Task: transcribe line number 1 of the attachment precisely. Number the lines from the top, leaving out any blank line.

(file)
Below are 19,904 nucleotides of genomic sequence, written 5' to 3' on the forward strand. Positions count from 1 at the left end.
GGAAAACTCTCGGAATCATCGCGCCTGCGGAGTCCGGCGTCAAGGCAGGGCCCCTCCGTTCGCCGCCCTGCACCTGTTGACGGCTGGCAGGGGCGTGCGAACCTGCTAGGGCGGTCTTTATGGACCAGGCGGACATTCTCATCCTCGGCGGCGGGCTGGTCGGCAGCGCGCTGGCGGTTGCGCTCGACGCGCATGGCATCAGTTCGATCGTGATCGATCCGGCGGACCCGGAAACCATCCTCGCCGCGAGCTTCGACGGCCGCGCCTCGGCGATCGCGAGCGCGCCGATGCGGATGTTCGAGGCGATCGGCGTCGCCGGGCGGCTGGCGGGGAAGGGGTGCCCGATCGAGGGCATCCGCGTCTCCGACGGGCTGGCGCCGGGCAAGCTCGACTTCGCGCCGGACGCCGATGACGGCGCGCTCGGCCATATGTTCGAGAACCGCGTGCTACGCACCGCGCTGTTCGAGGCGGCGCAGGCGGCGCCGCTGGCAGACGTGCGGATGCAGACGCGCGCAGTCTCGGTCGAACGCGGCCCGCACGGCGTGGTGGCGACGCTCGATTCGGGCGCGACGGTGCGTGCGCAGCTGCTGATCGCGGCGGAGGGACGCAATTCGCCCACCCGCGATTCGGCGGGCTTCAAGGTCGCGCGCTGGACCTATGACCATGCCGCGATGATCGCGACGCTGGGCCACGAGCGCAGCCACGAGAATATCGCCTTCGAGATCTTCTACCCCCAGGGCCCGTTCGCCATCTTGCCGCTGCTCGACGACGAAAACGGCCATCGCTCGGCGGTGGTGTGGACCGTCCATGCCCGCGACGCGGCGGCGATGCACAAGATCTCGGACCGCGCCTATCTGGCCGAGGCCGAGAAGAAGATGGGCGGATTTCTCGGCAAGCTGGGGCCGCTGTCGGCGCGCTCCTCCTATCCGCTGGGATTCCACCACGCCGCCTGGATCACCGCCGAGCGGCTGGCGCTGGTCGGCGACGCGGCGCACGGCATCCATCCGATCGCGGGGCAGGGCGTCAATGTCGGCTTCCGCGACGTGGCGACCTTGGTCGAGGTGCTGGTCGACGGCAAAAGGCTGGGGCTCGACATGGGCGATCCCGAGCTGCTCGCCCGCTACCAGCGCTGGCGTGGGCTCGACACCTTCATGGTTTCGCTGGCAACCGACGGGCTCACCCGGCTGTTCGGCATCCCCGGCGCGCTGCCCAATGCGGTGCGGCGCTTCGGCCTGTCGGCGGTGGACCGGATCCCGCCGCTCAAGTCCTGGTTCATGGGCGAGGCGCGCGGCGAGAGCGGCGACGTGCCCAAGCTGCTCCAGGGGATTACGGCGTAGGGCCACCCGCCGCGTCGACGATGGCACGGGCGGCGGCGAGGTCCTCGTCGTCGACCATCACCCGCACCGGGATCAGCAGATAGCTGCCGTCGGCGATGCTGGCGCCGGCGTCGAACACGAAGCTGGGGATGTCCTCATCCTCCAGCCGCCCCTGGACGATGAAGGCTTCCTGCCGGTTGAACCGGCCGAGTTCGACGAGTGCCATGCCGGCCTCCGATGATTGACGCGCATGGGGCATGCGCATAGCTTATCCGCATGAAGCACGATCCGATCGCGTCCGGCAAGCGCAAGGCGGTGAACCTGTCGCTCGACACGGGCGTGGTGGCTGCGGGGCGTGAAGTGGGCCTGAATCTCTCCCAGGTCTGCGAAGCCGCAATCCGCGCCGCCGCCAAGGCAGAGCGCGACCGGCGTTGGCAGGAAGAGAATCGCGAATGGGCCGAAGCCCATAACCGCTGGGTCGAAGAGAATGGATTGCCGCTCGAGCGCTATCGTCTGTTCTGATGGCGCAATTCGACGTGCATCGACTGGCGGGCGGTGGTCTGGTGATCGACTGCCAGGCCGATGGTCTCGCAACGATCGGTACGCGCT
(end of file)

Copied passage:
Below are 19,904 nucleotides of genomic sequence, written 5' to 3' on the forward strand. Positions count from 1 at the left end.